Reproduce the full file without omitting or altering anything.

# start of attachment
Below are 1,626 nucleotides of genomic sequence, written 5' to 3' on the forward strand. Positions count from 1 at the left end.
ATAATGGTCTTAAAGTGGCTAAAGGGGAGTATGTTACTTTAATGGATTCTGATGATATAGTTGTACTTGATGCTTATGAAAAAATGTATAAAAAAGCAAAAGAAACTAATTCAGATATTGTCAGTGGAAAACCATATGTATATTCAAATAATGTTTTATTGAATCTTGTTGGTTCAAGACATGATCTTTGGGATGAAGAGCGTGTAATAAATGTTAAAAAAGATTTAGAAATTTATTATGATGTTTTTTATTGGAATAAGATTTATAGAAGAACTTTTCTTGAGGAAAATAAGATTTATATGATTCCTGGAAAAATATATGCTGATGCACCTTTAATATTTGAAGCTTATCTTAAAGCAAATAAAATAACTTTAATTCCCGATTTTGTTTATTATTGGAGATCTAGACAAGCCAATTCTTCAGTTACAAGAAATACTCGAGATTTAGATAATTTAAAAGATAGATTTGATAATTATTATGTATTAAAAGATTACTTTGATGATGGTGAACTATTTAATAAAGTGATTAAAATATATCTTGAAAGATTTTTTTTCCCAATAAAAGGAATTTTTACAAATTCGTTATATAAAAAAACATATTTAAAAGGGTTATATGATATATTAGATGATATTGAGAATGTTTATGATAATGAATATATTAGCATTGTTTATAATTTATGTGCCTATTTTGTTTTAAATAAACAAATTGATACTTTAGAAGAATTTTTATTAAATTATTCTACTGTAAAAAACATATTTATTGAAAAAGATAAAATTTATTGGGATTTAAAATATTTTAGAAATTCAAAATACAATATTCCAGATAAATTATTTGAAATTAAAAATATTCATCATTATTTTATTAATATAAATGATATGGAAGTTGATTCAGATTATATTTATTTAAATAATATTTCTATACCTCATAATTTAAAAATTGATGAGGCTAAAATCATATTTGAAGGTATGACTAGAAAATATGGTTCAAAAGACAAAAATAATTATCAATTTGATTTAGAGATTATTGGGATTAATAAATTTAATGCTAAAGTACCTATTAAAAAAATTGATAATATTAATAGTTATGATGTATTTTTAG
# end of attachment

Below are 1,626 nucleotides of genomic sequence, written 5' to 3' on the forward strand. Positions count from 1 at the left end.
ATAATGGTCTTAAAGTGGCTAAAGGGGAGTATGTTACTTTAATGGATTCTGATGATATAGTTGTACTTGATGCTTATGAAAAAATGTATAAAAAAGCAAAAGAAACTAATTCAGATATTGTCAGTGGAAAACCATATGTATATTCAAATAATGTTTTATTGAATCTTGTTGGTTCAAGACATGATCTTTGGGATGAAGAGCGTGTAATAAATGTTAAAAAAGATTTAGAAATTTATTATGATGTTTTTTATTGGAATAAGATTTATAGAAGAACTTTTCTTGAGGAAAATAAGATTTATATGATTCCTGGAAAAATATATGCTGATGCACCTTTAATATTTGAAGCTTATCTTAAAGCAAATAAAATAACTTTAATTCCCGATTTTGTTTATTATTGGAGATCTAGACAAGCCAATTCTTCAGTTACAAGAAATACTCGAGATTTAGATAATTTAAAAGATAGATTTGATAATTATTATGTATTAAAAGATTACTTTGATGATGGTGAACTATTTAATAAAGTGATTAAAATATATCTTGAAAGATTTTTTTTCCCAATAAAAGGAATTTTTACAAATTCGTTATATAAAAAAACATATTTAAAAGGGTTATATGATATATTAGATGATATTGAGAATGTTTATGATAATGAATATATTAGCATTGTTTATAATTTATGTGCCTATTTTGTTTTAAATAAACAAATTGATACTTTAGAAGAATTTTTATTAAATTATTCTACTGTAAAAAACATATTTATTGAAAAAGATAAAATTTATTGGGATTTAAAATATTTTAGAAATTCAAAATACAATATTCCAGATAAATTATTTGAAATTAAAAATATTCATCATTATTTTATTAATATAAATGATATGGAAGTTGATTCAGATTATATTTATTTAAATAATATTTCTATACCTCATAATTTAAAAATTGATGAGGCTAAAATCATATTTGAAGGTATGACTAGAAAATATGGTTCAAAAGACAAAAATAATTATCAATTTGATTTAGAGATTATTGGGATTAATAAATTTAATGCTAAAGTACCTATTAAAAAAATTGATAATATTAATAGTTATGATGTATTTTTAG